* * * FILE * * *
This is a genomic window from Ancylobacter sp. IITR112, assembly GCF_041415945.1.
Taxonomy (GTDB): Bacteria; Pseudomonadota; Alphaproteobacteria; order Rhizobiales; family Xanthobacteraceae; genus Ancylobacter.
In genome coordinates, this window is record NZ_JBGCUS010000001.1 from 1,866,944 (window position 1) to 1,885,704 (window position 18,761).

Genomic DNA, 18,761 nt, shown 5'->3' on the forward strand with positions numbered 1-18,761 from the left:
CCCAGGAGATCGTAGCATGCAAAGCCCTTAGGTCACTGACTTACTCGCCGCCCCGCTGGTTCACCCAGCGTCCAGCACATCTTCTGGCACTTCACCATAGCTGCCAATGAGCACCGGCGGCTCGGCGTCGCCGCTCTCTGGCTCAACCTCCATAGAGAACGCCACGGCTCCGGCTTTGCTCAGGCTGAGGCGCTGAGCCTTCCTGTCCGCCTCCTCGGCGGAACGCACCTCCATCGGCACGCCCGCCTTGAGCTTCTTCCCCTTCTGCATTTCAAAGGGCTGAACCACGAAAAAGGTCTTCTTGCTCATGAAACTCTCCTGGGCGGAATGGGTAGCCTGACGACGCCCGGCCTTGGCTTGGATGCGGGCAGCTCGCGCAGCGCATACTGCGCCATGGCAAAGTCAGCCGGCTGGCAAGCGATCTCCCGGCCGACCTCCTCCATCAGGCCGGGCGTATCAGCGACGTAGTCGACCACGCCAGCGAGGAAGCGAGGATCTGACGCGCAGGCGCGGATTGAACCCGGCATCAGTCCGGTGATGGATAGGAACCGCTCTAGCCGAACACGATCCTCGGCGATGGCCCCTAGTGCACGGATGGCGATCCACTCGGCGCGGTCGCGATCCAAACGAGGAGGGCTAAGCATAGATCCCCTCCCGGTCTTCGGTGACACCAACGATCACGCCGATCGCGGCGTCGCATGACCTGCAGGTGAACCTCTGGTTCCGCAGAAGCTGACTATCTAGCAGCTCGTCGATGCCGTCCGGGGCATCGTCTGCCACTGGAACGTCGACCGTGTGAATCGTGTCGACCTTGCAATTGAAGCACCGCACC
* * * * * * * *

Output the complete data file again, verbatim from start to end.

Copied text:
This is a genomic window from Ancylobacter sp. IITR112, assembly GCF_041415945.1.
Taxonomy (GTDB): Bacteria; Pseudomonadota; Alphaproteobacteria; order Rhizobiales; family Xanthobacteraceae; genus Ancylobacter.
In genome coordinates, this window is record NZ_JBGCUS010000001.1 from 1,866,944 (window position 1) to 1,885,704 (window position 18,761).

Genomic DNA, 18,761 nt, shown 5'->3' on the forward strand with positions numbered 1-18,761 from the left:
CCCAGGAGATCGTAGCATGCAAAGCCCTTAGGTCACTGACTTACTCGCCGCCCCGCTGGTTCACCCAGCGTCCAGCACATCTTCTGGCACTTCACCATAGCTGCCAATGAGCACCGGCGGCTCGGCGTCGCCGCTCTCTGGCTCAACCTCCATAGAGAACGCCACGGCTCCGGCTTTGCTCAGGCTGAGGCGCTGAGCCTTCCTGTCCGCCTCCTCGGCGGAACGCACCTCCATCGGCACGCCCGCCTTGAGCTTCTTCCCCTTCTGCATTTCAAAGGGCTGAACCACGAAAAAGGTCTTCTTGCTCATGAAACTCTCCTGGGCGGAATGGGTAGCCTGACGACGCCCGGCCTTGGCTTGGATGCGGGCAGCTCGCGCAGCGCATACTGCGCCATGGCAAAGTCAGCCGGCTGGCAAGCGATCTCCCGGCCGACCTCCTCCATCAGGCCGGGCGTATCAGCGACGTAGTCGACCACGCCAGCGAGGAAGCGAGGATCTGACGCGCAGGCGCGGATTGAACCCGGCATCAGTCCGGTGATGGATAGGAACCGCTCTAGCCGAACACGATCCTCGGCGATGGCCCCTAGTGCACGGATGGCGATCCACTCGGCGCGGTCGCGATCCAAACGAGGAGGGCTAAGCATAGATCCCCTCCCGGTCTTCGGTGACACCAACGATCACGCCGATCGCGGCGTCGCATGACCTGCAGGTGAACCTCTGGTTCCGCAGAAGCTGACTATCTAGCAGCTCGTCGATGCCGTCCGGGGCATCGTCTGCCACTGGAACGTCGACCGTGTGAATCGTGTCGACCTTGCAATTGAAGCACCGCACC